The policy, the department said, “reduces the risk associated with visitors bringing in food that could compromise the safety, security and good order of immigration facilities.”
The new rules also limited the number of visitors permitted at each facility, which resulted in an annual evening service being canceled at Villawood.
Mr. Jaffarie, who arrived in Australia in 2013 and is the subject of an Australian Security Intelligence Organization investigation, said the new policy was devastating.
Many of the fasting asylum seekers, he said, now went without food or stashed away food for meals before sunrise and after sunset. Despite petitioning the facility’s officials, the meal service times, he said, had not been altered for Ramadan, and on occasion Muslims were even served pork.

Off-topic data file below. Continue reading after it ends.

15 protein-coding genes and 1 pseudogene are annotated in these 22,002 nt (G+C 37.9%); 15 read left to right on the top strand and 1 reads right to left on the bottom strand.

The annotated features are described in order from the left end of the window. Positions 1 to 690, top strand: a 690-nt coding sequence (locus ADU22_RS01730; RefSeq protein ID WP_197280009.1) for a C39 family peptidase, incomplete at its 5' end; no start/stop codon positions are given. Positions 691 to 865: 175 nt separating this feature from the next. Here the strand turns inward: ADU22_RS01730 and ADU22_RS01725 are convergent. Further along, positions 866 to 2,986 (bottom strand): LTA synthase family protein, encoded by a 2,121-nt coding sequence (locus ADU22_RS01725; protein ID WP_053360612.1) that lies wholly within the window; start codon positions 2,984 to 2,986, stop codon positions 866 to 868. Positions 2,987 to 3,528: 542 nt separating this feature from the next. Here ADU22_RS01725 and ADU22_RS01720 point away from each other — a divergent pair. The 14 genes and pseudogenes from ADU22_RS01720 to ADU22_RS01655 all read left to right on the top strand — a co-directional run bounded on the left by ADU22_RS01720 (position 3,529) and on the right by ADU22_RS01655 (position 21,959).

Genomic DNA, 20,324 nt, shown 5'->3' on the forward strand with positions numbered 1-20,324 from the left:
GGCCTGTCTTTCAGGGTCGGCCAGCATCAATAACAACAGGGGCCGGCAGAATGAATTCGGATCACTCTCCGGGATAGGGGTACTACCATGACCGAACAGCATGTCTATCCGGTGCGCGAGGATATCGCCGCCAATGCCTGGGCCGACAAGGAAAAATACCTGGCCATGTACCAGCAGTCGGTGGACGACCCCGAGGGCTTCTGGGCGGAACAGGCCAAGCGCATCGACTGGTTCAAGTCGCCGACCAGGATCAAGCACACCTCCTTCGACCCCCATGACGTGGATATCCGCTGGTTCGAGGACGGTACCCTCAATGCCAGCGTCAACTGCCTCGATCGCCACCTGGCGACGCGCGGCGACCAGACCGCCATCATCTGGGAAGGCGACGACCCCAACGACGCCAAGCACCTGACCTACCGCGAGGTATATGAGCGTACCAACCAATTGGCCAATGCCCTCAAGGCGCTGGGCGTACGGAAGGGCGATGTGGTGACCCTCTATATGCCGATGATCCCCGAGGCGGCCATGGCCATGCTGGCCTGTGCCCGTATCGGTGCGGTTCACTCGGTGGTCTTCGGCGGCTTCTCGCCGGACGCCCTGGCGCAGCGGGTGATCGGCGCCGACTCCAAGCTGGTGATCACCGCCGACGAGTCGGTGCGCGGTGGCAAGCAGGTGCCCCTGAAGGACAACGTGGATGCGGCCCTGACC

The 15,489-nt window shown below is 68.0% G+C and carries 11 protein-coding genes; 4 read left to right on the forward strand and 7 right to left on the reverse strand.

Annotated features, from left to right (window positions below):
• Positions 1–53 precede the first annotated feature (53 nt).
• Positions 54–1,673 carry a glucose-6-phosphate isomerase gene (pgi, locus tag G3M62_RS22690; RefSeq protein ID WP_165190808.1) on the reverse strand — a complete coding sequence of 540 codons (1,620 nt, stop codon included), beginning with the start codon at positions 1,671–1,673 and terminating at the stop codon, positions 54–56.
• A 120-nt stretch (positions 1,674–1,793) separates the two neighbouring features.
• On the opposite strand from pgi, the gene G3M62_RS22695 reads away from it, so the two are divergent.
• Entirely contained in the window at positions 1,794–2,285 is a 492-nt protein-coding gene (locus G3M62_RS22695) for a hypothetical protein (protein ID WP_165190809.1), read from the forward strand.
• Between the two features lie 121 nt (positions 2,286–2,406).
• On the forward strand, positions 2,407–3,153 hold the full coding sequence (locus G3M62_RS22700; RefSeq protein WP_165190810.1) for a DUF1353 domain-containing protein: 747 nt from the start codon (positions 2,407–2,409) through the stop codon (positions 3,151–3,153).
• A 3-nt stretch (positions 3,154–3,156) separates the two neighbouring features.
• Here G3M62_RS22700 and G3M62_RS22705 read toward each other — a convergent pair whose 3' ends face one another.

Last year, the authorities provided meals of two boiled eggs, mandarins and dates, Mr. Jaffarie said. “This year, they have cut mandarins and boiled eggs.”
Muslim community leaders and human rights activists said the department’s rules were more about politics than security.
“Ultimately, this is about ensuring these people are not ‘out of sight, out of mind,’” said Khaled Alameddine, a spokesman for the Lebanese Muslim Association in Sydney, which has prepared meals for the detainees for three years. He added that community leaders and activists were also seeking to ensure that detainee policies did not inadvertently dehumanize them “by making processes more cumbersome and inaccessible.